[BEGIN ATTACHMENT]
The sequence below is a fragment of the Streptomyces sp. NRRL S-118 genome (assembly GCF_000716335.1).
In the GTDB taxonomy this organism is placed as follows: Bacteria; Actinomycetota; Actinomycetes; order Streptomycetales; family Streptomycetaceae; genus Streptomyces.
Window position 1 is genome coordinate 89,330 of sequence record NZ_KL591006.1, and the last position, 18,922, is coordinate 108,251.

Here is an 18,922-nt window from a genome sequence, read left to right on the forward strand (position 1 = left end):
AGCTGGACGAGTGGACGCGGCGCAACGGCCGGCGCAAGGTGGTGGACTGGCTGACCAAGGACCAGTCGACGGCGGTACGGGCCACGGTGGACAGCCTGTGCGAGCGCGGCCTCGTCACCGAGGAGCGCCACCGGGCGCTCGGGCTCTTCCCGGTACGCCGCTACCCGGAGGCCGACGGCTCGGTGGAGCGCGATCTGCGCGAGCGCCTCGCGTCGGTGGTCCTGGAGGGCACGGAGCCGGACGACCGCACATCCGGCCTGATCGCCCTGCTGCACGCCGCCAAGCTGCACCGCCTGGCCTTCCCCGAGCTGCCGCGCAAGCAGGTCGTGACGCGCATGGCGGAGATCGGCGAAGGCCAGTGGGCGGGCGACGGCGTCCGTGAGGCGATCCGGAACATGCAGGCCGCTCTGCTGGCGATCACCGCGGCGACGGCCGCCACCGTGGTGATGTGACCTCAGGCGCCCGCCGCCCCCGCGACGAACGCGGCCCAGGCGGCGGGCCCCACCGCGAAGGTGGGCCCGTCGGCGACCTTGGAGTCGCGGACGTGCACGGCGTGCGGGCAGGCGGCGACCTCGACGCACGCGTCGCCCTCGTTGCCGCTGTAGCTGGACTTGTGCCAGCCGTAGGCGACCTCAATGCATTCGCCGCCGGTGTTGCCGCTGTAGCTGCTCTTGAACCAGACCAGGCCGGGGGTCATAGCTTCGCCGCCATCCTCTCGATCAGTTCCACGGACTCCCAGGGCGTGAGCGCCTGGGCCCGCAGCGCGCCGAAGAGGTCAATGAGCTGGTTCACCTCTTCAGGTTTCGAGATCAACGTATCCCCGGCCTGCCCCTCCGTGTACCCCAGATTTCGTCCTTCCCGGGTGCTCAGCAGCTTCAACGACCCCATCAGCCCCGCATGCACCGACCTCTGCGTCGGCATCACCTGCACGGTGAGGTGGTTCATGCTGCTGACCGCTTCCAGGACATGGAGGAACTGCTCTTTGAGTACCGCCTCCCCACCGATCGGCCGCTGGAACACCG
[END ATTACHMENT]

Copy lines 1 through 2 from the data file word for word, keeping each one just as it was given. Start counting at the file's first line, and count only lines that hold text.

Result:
The sequence below is a fragment of the Streptomyces sp. NRRL S-118 genome (assembly GCF_000716335.1).
In the GTDB taxonomy this organism is placed as follows: Bacteria; Actinomycetota; Actinomycetes; order Streptomycetales; family Streptomycetaceae; genus Streptomyces.